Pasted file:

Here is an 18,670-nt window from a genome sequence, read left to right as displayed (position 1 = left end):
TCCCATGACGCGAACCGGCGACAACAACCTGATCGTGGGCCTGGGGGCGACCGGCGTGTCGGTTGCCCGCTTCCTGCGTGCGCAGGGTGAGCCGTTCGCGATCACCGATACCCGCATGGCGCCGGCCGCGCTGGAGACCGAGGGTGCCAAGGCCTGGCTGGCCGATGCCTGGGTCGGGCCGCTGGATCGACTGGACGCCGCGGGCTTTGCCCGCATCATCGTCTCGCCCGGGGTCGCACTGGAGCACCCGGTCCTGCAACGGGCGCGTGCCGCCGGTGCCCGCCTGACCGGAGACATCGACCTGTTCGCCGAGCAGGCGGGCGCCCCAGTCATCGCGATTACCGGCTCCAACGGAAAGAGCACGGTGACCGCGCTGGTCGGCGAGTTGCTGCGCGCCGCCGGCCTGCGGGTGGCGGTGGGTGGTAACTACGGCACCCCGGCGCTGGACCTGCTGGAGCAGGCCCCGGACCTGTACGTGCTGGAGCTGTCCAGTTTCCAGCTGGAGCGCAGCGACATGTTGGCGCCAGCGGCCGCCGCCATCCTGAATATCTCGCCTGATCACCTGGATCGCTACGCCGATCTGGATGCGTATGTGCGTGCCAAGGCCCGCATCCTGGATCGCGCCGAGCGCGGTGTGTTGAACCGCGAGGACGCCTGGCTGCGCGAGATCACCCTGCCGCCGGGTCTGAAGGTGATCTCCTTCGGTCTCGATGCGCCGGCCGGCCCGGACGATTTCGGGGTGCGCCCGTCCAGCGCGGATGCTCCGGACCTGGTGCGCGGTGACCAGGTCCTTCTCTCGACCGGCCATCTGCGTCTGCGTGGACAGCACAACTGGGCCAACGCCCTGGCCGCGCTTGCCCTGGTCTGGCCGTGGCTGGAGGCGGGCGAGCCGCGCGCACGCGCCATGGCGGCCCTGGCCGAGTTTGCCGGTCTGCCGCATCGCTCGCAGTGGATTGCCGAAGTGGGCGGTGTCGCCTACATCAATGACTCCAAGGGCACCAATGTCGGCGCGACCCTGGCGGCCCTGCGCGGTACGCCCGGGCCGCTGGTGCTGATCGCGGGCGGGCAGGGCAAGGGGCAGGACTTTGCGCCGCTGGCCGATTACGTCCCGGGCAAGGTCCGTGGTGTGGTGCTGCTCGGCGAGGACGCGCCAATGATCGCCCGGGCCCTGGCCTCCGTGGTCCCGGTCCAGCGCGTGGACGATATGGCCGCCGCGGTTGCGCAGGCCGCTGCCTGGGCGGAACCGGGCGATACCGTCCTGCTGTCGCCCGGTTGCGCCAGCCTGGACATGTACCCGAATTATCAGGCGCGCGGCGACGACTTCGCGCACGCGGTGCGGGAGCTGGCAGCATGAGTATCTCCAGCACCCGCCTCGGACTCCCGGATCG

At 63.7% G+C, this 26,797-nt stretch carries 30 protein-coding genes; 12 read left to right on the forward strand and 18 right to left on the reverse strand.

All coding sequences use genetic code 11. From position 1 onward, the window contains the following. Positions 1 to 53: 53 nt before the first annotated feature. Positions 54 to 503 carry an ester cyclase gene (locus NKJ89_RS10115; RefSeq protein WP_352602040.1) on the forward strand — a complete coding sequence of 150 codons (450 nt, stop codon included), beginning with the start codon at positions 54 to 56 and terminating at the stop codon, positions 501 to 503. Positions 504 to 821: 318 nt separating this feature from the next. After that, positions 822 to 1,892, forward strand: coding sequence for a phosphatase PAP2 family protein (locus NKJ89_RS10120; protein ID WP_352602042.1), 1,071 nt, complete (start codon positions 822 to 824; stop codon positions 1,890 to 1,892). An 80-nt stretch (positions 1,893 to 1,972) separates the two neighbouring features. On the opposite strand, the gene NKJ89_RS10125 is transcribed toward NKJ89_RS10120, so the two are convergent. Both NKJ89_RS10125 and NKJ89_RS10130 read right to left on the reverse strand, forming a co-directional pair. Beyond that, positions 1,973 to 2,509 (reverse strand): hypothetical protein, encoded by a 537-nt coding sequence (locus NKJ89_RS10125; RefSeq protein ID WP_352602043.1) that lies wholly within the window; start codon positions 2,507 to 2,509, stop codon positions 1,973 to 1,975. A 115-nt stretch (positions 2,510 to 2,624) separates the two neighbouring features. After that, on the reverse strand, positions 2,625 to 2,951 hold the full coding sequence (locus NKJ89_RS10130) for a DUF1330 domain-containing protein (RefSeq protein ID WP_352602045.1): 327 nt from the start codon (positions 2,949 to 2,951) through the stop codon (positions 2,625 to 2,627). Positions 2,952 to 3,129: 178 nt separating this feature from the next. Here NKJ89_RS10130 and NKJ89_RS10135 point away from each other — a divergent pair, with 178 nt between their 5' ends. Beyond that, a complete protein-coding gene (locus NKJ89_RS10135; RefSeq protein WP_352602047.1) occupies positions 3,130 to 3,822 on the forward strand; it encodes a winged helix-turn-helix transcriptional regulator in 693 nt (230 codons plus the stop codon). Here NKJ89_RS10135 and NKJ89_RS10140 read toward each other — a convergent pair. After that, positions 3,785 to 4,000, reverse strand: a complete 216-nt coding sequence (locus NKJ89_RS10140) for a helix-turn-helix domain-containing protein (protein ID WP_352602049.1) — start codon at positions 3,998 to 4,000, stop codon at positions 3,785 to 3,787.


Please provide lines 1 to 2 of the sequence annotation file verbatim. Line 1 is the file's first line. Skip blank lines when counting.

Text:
Here is an 18,670-nt window from a genome sequence, read left to right as displayed (position 1 = left end):
TCCCATGACGCGAACCGGCGACAACAACCTGATCGTGGGCCTGGGGGCGACCGGCGTGTCGGTTGCCCGCTTCCTGCGTGCGCAGGGTGAGCCGTTCGCGATCACCGATACCCGCATGGCGCCGGCCGCGCTGGAGACCGAGGGTGCCAAGGCCTGGCTGGCCGATGCCTGGGTCGGGCCGCTGGATCGACTGGACGCCGCGGGCTTTGCCCGCATCATCGTCTCGCCCGGGGTCGCACTGGAGCACCCGGTCCTGCAACGGGCGCGTGCCGCCGGTGCCCGCCTGACCGGAGACATCGACCTGTTCGCCGAGCAGGCGGGCGCCCCAGTCATCGCGATTACCGGCTCCAACGGAAAGAGCACGGTGACCGCGCTGGTCGGCGAGTTGCTGCGCGCCGCCGGCCTGCGGGTGGCGGTGGGTGGTAACTACGGCACCCCGGCGCTGGACCTGCTGGAGCAGGCCCCGGACCTGTACGTGCTGGAGCTGTCCAGTTTCCAGCTGGAGCGCAGCGACATGTTGGCGCCAGCGGCCGCCGCCATCCTGAATATCTCGCCTGATCACCTGGATCGCTACGCCGATCTGGATGCGTATGTGCGTGCCAAGGCCCGCATCCTGGATCGCGCCGAGCGCGGTGTGTTGAACCGCGAGGACGCCTGGCTGCGCGAGATCACCCTGCCGCCGGGTCTGAAGGTGATCTCCTTCGGTCTCGATGCGCCGGCCGGCCCGGACGATTTCGGGGTGCGCCCGTCCAGCGCGGATGCTCCGGACCTGGTGCGCGGTGACCAGGTCCTTCTCTCGACCGGCCATCTGCGTCTGCGTGGACAGCACAACTGGGCCAACGCCCTGGCCGCGCTTGCCCTGGTCTGGCCGTGGCTGGAGGCGGGCGAGCCGCGCGCACGCGCCATGGCGGCCCTGGCCGAGTTTGCCGGTCTGCCGCATCGCTCGCAGTGGATTGCCGAAGTGGGCGGTGTCGCCTACATCAATGACTCCAAGGGCACCAATGTCGGCGCGACCCTGGCGGCCCTGCGCGGTACGCCCGGGCCGCTGGTGCTGATCGCGGGCGGGCAGGGCAAGGGGCAGGACTTTGCGCCGCTGGCCGATTACGTCCCGGGCAAGGTCCGTGGTGTGGTGCTGCTCGGCGAGGACGCGCCAATGATCGCCCGGGCCCTGGCCTCCGTGGTCCCGGTCCAGCGCGTGGACGATATGGCCGCCGCGGTTGCGCAGGCCGCTGCCTGGGCGGAACCGGGCGATACCGTCCTGCTGTCGCCCGGTTGCGCCAGCCTGGACATGTACCCGAATTATCAGGCGCGCGGCGACGACTTCGCGCACGCGGTGCGGGAGCTGGCAGCATGAGTATCTCCAGCACCCGCCTCGGACTCCCGGATCG